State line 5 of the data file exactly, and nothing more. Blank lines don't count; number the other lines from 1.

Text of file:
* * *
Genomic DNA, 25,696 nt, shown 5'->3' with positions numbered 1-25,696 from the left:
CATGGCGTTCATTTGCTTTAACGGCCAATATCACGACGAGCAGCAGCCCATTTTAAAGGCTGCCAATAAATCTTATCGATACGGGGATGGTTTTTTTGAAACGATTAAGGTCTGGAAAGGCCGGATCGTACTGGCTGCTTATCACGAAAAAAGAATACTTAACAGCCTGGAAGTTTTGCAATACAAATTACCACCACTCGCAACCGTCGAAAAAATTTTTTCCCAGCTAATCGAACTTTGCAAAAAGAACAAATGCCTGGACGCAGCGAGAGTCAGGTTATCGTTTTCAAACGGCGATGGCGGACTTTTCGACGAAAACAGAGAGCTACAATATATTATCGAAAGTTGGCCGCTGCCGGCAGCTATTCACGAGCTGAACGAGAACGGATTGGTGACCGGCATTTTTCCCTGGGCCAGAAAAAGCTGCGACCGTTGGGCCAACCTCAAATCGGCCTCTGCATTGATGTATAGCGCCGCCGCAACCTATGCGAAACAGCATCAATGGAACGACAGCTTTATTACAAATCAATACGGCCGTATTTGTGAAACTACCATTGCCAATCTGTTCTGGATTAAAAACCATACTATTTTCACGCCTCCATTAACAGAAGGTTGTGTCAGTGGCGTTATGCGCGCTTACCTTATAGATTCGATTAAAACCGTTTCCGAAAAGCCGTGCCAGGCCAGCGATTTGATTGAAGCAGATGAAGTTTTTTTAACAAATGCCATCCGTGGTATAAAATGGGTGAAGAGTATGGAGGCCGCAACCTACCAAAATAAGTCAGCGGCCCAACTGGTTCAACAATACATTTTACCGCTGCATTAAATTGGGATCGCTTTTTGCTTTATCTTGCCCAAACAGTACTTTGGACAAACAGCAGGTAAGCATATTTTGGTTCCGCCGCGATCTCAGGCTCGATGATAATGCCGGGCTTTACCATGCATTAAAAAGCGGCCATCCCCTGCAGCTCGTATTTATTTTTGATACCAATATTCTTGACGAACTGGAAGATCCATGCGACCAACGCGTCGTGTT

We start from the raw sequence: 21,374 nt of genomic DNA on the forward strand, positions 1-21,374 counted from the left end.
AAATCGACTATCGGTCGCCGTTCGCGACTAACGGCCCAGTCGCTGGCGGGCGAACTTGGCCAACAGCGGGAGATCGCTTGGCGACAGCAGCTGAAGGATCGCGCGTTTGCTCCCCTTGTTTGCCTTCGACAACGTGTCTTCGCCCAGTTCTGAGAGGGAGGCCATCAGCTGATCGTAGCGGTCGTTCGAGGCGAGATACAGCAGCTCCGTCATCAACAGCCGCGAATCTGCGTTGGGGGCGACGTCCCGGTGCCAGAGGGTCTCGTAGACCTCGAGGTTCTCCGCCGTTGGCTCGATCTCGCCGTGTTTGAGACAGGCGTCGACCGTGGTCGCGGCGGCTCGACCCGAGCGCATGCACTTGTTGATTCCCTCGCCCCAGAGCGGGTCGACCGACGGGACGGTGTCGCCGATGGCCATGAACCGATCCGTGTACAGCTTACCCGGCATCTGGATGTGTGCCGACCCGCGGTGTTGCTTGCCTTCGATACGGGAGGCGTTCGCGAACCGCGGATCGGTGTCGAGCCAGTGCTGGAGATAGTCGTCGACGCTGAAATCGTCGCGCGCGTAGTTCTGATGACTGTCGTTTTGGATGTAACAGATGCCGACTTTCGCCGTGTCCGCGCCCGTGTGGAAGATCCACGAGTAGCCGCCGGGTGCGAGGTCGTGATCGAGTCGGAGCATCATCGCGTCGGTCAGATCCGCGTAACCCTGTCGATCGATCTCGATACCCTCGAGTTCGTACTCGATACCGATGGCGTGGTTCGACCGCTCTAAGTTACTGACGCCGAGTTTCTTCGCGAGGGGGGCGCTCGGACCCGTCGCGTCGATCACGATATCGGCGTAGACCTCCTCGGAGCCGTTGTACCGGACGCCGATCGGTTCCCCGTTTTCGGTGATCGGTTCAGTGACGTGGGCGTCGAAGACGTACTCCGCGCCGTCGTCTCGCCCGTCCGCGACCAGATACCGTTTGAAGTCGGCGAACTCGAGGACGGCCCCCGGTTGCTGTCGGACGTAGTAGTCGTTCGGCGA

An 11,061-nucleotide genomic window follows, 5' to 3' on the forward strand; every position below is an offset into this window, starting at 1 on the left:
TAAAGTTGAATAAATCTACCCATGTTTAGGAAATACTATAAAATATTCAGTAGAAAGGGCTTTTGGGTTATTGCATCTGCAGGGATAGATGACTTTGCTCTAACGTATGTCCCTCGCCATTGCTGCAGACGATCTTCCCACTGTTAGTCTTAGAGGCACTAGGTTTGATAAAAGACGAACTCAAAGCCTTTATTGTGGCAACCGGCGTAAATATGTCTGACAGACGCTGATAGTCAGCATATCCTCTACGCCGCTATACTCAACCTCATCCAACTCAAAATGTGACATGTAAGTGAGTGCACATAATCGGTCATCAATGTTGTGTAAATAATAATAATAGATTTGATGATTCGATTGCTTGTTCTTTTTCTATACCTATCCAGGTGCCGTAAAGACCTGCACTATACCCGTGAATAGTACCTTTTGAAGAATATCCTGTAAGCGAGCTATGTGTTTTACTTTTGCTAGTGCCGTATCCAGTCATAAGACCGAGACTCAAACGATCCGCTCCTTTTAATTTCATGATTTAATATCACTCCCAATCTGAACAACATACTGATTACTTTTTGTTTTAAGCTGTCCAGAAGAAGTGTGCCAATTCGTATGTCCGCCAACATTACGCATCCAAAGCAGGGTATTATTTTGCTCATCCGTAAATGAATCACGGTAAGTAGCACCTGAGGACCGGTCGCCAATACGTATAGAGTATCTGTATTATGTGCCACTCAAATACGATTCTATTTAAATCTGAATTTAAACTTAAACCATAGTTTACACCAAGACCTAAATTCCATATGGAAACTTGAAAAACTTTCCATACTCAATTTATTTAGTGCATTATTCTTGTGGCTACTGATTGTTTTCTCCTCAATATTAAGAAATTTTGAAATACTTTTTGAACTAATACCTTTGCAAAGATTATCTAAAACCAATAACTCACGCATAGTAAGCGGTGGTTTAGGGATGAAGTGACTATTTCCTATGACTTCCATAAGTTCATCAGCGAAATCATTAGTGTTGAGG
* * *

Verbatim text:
An 11,061-nucleotide genomic window follows, 5' to 3' on the forward strand; every position below is an offset into this window, starting at 1 on the left: